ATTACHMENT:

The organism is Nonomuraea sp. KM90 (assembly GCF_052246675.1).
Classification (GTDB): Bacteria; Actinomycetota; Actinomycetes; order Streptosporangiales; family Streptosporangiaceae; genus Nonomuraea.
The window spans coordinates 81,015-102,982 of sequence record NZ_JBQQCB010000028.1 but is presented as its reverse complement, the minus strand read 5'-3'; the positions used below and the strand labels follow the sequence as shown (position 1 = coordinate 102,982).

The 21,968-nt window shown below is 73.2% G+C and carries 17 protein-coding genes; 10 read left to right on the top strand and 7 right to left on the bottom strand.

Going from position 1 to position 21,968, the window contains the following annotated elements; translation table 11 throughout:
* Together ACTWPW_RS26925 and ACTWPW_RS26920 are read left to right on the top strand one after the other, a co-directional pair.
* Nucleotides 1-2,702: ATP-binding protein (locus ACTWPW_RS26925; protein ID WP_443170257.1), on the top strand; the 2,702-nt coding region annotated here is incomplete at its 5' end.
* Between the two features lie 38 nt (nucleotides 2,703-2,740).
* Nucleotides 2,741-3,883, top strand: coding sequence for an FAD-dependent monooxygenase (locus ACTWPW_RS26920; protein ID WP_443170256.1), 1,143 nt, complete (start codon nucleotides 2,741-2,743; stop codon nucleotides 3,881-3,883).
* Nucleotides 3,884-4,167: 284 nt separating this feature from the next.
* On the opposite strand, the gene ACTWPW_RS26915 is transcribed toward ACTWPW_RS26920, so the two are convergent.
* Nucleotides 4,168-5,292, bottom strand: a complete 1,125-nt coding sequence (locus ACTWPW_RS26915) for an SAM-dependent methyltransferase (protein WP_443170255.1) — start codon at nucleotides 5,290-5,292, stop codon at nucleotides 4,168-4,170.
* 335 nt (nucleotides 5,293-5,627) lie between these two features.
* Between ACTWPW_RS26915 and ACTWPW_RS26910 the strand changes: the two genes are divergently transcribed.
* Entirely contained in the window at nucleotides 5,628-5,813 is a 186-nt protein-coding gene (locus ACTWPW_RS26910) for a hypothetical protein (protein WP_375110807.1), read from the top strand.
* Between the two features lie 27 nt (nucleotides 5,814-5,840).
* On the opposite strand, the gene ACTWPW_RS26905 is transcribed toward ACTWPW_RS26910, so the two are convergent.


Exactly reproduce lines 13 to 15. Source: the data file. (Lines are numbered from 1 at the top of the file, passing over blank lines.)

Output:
* 335 nt (nucleotides 5,293-5,627) lie between these two features.
* Between ACTWPW_RS26915 and ACTWPW_RS26910 the strand changes: the two genes are divergently transcribed.
* Entirely contained in the window at nucleotides 5,628-5,813 is a 186-nt protein-coding gene (locus ACTWPW_RS26910) for a hypothetical protein (protein WP_375110807.1), read from the top strand.